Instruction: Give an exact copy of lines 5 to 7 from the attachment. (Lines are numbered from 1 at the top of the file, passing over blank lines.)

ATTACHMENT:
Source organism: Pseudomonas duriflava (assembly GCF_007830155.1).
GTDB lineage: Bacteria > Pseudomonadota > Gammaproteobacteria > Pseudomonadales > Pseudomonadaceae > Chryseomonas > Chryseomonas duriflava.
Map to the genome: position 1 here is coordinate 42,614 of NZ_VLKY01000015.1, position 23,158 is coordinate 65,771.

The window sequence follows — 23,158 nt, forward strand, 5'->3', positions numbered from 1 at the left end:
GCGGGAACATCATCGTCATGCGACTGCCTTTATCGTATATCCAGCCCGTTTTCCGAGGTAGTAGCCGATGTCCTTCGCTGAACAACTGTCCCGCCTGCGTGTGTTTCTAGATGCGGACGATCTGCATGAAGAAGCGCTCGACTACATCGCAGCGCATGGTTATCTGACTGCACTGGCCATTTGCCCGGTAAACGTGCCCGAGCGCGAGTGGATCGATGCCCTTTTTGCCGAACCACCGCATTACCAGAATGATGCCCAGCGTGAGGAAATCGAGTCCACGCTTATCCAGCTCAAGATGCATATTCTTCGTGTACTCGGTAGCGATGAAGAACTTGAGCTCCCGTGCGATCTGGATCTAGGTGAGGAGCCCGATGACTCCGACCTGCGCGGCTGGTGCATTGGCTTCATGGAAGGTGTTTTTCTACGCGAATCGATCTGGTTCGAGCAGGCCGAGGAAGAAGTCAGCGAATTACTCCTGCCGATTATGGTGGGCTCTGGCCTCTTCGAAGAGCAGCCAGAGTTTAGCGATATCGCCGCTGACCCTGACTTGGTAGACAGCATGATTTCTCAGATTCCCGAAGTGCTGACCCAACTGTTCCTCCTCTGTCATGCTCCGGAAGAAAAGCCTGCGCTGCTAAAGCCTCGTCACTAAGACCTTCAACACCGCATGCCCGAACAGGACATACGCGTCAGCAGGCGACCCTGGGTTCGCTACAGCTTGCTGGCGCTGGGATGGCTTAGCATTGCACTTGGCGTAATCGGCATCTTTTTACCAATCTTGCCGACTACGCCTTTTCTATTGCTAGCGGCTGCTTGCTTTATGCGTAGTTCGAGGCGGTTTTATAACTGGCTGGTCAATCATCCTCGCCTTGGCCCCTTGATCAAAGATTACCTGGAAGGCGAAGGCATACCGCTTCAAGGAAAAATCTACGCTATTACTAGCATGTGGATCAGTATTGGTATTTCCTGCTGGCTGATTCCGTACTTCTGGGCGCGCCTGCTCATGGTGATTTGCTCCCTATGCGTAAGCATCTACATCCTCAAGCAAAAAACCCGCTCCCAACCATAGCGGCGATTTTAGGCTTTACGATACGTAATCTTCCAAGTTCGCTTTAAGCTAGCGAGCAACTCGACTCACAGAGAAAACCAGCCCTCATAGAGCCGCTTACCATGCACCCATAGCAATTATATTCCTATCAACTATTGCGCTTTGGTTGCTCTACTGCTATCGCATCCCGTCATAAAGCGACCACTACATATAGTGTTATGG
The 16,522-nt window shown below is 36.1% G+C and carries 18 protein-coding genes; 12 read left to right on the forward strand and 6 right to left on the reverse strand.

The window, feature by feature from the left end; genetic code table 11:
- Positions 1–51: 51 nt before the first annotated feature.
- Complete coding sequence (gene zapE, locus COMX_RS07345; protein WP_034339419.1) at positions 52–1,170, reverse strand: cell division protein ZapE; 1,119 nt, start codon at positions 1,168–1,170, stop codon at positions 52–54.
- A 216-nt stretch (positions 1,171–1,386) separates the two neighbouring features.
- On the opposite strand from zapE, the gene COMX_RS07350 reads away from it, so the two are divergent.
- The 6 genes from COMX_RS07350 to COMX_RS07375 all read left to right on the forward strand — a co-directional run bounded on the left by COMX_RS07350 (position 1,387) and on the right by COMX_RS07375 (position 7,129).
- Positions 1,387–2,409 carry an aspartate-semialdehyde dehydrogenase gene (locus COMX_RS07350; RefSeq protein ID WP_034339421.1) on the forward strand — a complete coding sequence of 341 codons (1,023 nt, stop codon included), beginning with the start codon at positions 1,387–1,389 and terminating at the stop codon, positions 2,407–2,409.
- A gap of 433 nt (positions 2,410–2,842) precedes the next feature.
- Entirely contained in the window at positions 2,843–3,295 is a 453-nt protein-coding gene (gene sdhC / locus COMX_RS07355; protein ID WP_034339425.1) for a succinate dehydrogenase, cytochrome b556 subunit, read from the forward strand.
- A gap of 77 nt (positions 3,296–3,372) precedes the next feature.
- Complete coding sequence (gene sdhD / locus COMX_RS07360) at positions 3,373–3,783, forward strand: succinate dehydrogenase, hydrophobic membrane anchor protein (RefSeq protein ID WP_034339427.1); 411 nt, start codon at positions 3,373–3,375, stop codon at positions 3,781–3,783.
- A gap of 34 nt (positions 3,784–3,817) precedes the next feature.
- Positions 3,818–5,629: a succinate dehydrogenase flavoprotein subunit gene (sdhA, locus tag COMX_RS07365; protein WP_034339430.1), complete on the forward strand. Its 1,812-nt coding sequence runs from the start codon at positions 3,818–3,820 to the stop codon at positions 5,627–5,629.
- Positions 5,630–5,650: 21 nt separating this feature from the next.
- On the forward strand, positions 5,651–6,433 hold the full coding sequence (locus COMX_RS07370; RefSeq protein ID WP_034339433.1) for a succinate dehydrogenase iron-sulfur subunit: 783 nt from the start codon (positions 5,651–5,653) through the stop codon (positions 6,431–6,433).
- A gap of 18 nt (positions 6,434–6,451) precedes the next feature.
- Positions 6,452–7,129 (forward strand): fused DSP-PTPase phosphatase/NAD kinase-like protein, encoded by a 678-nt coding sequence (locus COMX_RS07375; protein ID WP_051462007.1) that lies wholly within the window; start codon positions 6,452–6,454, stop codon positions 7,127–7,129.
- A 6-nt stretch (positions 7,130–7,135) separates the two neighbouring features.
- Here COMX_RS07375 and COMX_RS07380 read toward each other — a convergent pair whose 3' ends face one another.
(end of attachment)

GCGGGAACATCATCGTCATGCGACTGCCTTTATCGTATATCCAGCCCGTTTTCCGAGGTAGTAGCCGATGTCCTTCGCTGAACAACTGTCCCGCCTGCGTGTGTTTCTAGATGCGGACGATCTGCATGAAGAAGCGCTCGACTACATCGCAGCGCATGGTTATCTGACTGCACTGGCCATTTGCCCGGTAAACGTGCCCGAGCGCGAGTGGATCGATGCCCTTTTTGCCGAACCACCGCATTACCAGAATGATGCCCAGCGTGAGGAAATCGAGTCCACGCTTATCCAGCTCAAGATGCATATTCTTCGTGTACTCGGTAGCGATGAAGAACTTGAGCTCCCGTGCGATCTGGATCTAGGTGAGGAGCCCGATGACTCCGACCTGCGCGGCTGGTGCATTGGCTTCATGGAAGGTGTTTTTCTACGCGAATCGATCTGGTTCGAGCAGGCCGAGGAAGAAGTCAGCGAATTACTCCTGCCGATTATGGTGGGCTCTGGCCTCTTCGAAGAGCAGCCAGAGTTTAGCGATATCGCCGCTGACCCTGACTTGGTAGACAGCATGATTTCTCAGATTCCCGAAGTGCTGACCCAACTGTTCCTCCTCTGTCATGCTCCGGAAGAAAAGCCTGCGCTGCTAAAGCCTCGTCACTAAGACCTTCAACACCGCATGCCCGAACAGGACATACGCGTCAGCAGGCGACCCTGGGTTCGCTACAGCTTGCTGGCGCTGGGATGGCTTAGCATTGCACTTGGCGTAATCGGCATCTTTTTACCAATCTTGCCGACTACGCCTTTTCTATTGCTAGCGGCTGCTTGCTTTATGCGTAGTTCGAGGCGGTTTTATAACTGGCTGGTCAATCATCCTCGCCTTGGCCCCTTGATCAAAGATTACCTGGAAGGCGAAGGCATACCGCTTCAAGGAAAAATCTACGCTATTACTAGCATGTGGATCAGTATTGGTATTTCCTGCTGGCTGATTCCGTACTTCTGGGCGCGCCTGCTCATGGTGATTTGCTCCCTATGCGTAAGCATCTACATCCTCAAGCAAAAAACCCGCTCCCAACCATAGCGGCGATTTTAGGCTTTACGATACGTAATCTTCCAAGTTCGCTTTAAGCTAGCGAGCAACTCGACTCACAGAGAAAACCAGCCCTCATAGAGCCGCTTACCATGCACCCATAGCAATTATATTCCTATCAACTATTGCGCTTTGGTTGCTCTACTGCTATCGCATCCCGTCATAAAGCGACCACTACATATAGTGTTATGG
The 16,522-nt window shown below is 36.1% G+C and carries 18 protein-coding genes; 12 read left to right on the forward strand and 6 right to left on the reverse strand.

The window, feature by feature from the left end; genetic code table 11: